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- 19 – 35% protein
- 22 – 40% carbohydrate
- 28 – 58% fat
And, if you read any of the mainstream How To books on Paleo, you’ll find recommendations for how to compose our plates that fall within these ranges. The Paleo diet includes high quality meats, seafood, eggs, vegetables of all kinds, fruit, nuts and seeds. Plenty of carbohydrate sources in there, lots of veggies (Paleo is NOT an all-meat diet; see my post here), and while healthy fats are endorsed, the standard Paleo diet recommendations fall short of the cusp for health detriments proven in the scientific literature of 60% calories from fat.
Certainly, there are people within the Paleo community that choose to combine Paleo and ketogenic diet approaches; however in my experience, they are always clear that they are following a ketogenic version of the Paleo diet (or a Paleo version of the ketogenic diet). And, while I can’t speak for them, I don’t think any of these people would intentionally imply that the Paleo diet is inherently low-carbohydrate, high-fat or ketogenic. And they’d be right, it’s not.
So, let’s be clear: the study quoted by the media as proving that the Paleo diet causes rapid weight gain and is dangerous for diabetics does not actually evaluate the Paleo diet.
Actually, the Study Evaluates the Health Detriments of Ketogenic Diets
This study was actually a pretty neato study, and certainly rigorously designed. And, as much as it’s been misrepresented in the media and has the Paleo world in a tizzy, the results represents some pretty important nutritional science.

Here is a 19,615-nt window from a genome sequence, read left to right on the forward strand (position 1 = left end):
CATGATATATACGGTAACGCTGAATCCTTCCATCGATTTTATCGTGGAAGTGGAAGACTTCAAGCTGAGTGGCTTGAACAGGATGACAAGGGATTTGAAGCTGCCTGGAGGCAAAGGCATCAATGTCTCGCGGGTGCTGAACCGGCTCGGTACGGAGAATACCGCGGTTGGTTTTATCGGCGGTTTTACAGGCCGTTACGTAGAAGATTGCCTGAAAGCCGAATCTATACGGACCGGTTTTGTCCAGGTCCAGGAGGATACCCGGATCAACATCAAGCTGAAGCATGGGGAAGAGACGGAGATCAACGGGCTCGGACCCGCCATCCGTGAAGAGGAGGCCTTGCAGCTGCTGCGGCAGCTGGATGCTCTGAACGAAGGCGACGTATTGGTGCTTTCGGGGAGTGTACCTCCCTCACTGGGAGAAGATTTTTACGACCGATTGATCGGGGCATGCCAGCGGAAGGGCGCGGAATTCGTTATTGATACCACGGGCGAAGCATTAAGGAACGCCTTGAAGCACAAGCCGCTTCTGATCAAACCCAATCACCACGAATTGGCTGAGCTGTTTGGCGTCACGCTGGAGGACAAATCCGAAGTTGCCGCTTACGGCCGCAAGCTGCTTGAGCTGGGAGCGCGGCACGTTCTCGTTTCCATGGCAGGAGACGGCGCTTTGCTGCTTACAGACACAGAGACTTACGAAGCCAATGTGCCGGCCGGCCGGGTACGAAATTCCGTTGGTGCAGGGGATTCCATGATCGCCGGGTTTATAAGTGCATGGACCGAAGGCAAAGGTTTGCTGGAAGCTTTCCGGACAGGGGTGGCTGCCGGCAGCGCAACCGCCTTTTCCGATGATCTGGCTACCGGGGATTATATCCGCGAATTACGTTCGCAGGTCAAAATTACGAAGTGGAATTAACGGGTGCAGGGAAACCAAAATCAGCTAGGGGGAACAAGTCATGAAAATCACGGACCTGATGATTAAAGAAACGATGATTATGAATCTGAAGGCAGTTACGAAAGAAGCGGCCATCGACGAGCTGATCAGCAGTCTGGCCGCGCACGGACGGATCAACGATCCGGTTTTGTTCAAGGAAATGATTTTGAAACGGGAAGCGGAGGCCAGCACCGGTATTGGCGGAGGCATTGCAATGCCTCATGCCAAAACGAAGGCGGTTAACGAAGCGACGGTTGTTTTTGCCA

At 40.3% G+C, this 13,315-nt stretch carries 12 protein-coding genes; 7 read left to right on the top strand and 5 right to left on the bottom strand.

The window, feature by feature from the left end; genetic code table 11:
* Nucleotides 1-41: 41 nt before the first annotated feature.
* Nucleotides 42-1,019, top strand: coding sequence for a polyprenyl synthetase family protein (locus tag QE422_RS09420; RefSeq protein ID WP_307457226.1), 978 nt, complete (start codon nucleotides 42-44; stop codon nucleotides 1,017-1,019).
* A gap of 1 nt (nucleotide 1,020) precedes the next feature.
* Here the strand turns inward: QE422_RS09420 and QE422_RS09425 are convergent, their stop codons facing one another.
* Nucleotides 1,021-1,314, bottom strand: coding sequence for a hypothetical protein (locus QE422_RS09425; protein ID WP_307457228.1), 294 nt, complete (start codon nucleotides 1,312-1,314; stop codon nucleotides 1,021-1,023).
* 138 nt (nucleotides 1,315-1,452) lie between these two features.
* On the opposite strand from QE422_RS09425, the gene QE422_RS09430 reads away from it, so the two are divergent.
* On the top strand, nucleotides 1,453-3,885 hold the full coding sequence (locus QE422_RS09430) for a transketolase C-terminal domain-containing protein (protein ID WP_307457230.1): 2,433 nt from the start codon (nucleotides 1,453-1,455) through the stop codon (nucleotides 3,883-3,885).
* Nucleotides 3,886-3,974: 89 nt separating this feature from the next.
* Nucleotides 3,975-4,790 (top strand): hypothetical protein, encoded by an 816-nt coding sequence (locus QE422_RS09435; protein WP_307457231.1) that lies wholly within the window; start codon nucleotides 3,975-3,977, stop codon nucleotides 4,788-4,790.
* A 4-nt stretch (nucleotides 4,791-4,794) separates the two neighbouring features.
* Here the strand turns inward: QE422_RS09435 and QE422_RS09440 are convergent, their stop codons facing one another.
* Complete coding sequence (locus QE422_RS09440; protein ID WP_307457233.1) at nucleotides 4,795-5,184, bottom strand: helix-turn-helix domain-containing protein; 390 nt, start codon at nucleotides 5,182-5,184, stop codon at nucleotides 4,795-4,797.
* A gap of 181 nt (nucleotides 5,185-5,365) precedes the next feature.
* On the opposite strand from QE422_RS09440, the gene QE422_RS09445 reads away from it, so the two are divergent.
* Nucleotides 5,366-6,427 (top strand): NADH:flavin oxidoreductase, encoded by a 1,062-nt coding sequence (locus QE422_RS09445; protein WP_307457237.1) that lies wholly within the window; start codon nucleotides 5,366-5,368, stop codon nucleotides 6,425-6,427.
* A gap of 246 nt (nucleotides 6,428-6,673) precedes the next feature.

The strain of mice used are called New Zealand Obese mice, a strain of mice with a strong genetic predisposition to become obese, insulin resistant, leptin resistant and glucose intolerant even when fed regular mouse chow (as opposed to other rodent models of obesity or diabetes that require a high-fat diet to stimulate the health conditions) and very exaggeratedly so on high-fat chow. They were fed either the low-carbohydrate high-fat diet described above or standard mouse chow for 8 weeks after weaning and various reliable and quantifiable markers of metabolic health were made.
The mice fed the low-carbohydrate high-fat diet were heavier, with much higher percentage body fat, had higher insulin levels (fasting and fed; previous studies have no consensus on the effect of ketogenic diets on insulin levels with results from different studies varying greatly), higher fasted blood glucose (although lower fed blood glucose, which is consistent with previous studies), and no benefit to the pancreas function (contrary to two studies in rats with a chemically-induced form of diabetes).